Milwaukee Tool begins making hand tools in the U.S. — a first for the company
Fast-growing toolmaker, Milwaukee Tool, has opened a $55 million facility in West Bend that will have about 150 people making screwdrivers and pliers. Other types of hand tools may be added later.
Milwaukee Tool, owned by Hong-Kong based Techtronic Industries, is attempting for the first time to make hand tools in the U.S. That goes against a general tool industry trend of more production in other countries.
The change pleases Ted Galbraith, who is the lead forge operator at the West Bend plant. "It's great to see some things come back from overseas, see stuff made in the USA. I've worked at
at other manufacturing plants where they were losing a lot of their work to overseas stuff. So, it's nice to see things come back this way," Galbraith tells WUWM.
So, just how is Milwaukee Tool going to make a buck making hand tools in Wisconsin?
Company official Tim Albrecht spoke at a ribbon-cutting ceremony in West Bend Wednesday. He said for now, the tools will be marketed to tradespeople such as plumbers, power utility workers, electricians and those working with heating and cooling systems.
Albrecht said in recent years, Milwaukee Tool has spent a lot of time talking to those customer groups. "And realizing that they had to modify the hand tools that they had. They were welding extra parts on their hand tools. They were scoring the heads of the hand tools to ream pipe for example," he explained.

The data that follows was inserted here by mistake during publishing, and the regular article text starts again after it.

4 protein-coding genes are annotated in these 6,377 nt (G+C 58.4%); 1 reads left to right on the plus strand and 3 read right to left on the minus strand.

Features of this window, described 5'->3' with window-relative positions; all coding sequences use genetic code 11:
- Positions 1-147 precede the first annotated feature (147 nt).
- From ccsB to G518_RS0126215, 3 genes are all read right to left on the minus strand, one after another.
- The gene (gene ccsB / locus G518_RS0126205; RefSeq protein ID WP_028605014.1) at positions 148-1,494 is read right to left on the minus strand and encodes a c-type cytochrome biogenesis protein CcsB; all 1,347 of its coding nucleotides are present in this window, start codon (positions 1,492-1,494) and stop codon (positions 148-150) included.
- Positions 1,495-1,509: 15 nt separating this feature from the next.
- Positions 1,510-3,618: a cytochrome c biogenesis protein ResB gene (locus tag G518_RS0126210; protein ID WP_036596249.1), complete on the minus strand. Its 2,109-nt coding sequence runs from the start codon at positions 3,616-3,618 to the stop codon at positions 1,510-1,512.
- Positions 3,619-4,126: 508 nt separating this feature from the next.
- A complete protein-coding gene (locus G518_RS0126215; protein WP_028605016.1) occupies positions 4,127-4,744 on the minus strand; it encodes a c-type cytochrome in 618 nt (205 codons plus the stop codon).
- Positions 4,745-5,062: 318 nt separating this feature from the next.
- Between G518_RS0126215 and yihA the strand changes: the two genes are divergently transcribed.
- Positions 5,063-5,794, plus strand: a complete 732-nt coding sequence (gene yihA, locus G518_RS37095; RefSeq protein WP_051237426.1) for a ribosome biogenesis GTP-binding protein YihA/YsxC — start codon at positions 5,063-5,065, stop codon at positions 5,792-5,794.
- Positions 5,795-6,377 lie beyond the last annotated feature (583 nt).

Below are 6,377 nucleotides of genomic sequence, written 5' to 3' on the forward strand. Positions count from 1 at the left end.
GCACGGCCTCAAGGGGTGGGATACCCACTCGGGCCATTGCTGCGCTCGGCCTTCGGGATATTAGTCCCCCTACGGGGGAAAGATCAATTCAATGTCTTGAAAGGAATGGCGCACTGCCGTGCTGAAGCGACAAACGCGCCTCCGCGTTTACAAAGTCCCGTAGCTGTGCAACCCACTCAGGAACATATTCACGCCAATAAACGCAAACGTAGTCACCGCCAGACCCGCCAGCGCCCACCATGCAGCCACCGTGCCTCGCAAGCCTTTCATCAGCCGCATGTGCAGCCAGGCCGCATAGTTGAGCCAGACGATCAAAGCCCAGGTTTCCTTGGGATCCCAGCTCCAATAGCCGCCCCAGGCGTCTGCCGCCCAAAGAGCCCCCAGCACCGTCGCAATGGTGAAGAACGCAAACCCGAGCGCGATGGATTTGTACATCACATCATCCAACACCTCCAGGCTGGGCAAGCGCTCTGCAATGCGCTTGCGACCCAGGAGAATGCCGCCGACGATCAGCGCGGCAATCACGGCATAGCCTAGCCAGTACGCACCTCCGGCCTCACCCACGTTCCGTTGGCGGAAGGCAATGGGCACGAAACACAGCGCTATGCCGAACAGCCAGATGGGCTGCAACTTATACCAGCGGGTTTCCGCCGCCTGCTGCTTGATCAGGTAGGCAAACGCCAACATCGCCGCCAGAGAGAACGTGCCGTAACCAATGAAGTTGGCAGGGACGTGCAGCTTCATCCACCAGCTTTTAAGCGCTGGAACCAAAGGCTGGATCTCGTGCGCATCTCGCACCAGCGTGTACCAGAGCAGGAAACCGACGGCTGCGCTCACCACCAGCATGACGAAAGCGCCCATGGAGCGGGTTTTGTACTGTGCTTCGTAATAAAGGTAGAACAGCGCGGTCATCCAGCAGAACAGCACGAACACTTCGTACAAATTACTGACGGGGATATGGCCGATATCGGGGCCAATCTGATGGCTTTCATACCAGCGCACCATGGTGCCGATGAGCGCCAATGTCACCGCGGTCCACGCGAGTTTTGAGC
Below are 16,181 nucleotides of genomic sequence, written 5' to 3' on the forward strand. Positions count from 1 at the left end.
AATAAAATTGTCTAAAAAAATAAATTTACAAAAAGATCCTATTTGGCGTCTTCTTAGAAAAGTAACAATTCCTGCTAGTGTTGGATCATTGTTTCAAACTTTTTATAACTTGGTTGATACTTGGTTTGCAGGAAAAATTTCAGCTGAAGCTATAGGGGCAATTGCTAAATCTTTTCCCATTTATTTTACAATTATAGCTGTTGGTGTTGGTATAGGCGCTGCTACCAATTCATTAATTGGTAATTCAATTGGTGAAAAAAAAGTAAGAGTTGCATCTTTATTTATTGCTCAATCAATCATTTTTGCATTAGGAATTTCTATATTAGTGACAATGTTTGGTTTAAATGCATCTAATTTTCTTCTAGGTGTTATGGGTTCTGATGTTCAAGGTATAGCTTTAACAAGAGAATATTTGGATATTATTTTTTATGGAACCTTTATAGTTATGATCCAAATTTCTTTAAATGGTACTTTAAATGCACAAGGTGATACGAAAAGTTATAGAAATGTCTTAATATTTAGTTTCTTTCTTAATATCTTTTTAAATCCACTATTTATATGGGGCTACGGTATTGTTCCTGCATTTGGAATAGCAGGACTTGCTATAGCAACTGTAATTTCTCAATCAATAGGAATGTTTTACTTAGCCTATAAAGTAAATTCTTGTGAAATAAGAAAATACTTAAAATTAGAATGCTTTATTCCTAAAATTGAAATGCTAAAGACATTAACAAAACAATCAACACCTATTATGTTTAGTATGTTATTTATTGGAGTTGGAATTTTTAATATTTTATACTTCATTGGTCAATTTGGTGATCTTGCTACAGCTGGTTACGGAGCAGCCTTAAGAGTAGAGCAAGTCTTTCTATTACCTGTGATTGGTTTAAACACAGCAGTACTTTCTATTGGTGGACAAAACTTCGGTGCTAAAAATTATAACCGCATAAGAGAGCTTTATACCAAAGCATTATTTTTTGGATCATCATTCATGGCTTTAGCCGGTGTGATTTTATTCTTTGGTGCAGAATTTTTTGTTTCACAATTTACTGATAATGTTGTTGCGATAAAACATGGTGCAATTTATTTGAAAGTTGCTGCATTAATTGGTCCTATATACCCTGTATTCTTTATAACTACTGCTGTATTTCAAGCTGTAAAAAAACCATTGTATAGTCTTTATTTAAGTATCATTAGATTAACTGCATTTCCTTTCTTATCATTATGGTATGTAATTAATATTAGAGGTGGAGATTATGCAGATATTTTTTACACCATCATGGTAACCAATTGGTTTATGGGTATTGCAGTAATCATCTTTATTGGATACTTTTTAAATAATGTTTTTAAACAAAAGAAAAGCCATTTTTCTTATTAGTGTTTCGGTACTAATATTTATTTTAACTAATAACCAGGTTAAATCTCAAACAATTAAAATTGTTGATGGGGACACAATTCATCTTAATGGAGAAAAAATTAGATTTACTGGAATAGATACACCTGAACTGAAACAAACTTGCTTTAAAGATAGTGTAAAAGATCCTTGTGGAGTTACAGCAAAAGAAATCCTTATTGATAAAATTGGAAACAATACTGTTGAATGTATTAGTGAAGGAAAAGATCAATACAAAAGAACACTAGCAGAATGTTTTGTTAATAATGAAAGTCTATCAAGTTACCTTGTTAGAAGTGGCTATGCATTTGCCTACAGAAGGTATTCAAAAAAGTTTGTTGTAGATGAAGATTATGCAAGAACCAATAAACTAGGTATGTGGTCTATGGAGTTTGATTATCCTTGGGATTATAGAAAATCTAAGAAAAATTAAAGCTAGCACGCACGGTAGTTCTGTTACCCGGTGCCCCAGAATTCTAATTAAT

Wisconsin Gov. Tony Evers praised the opening of the tool plant and said the state is assisting the company's continued expansion — $22 million in Enterprise Zone tax credits were given to Milwaukee Tool this year, making the state's total help for the firm more than $70 million.
Group President Steve Richman acknowledged the help from the public sector, but he said the company now has more than 3,700 workers in Wisconsin, and has invested hundreds of millions of dollars in capital projects.
"We have consistently over-delivered in every place we have built a manufacturing plant, an office facility or anything else," Richman told WUWM.
Richman said he's very optimistic about future growth, yet at the same time describes the firm as a "paranoid group."
He explained, "We know that if we don't disrupt and change the game and provide the solutions to our users, then they're going to want some other product from somebody else that's gonna deliver better solutions. And that paranoia keeps our teams working hard."
More design and engineering work at Milwaukee Tool is about to take place at a refurbished office complex in downtown Milwaukee. But Richman said construction delays will prevent full use of the building until the first quarter of next year.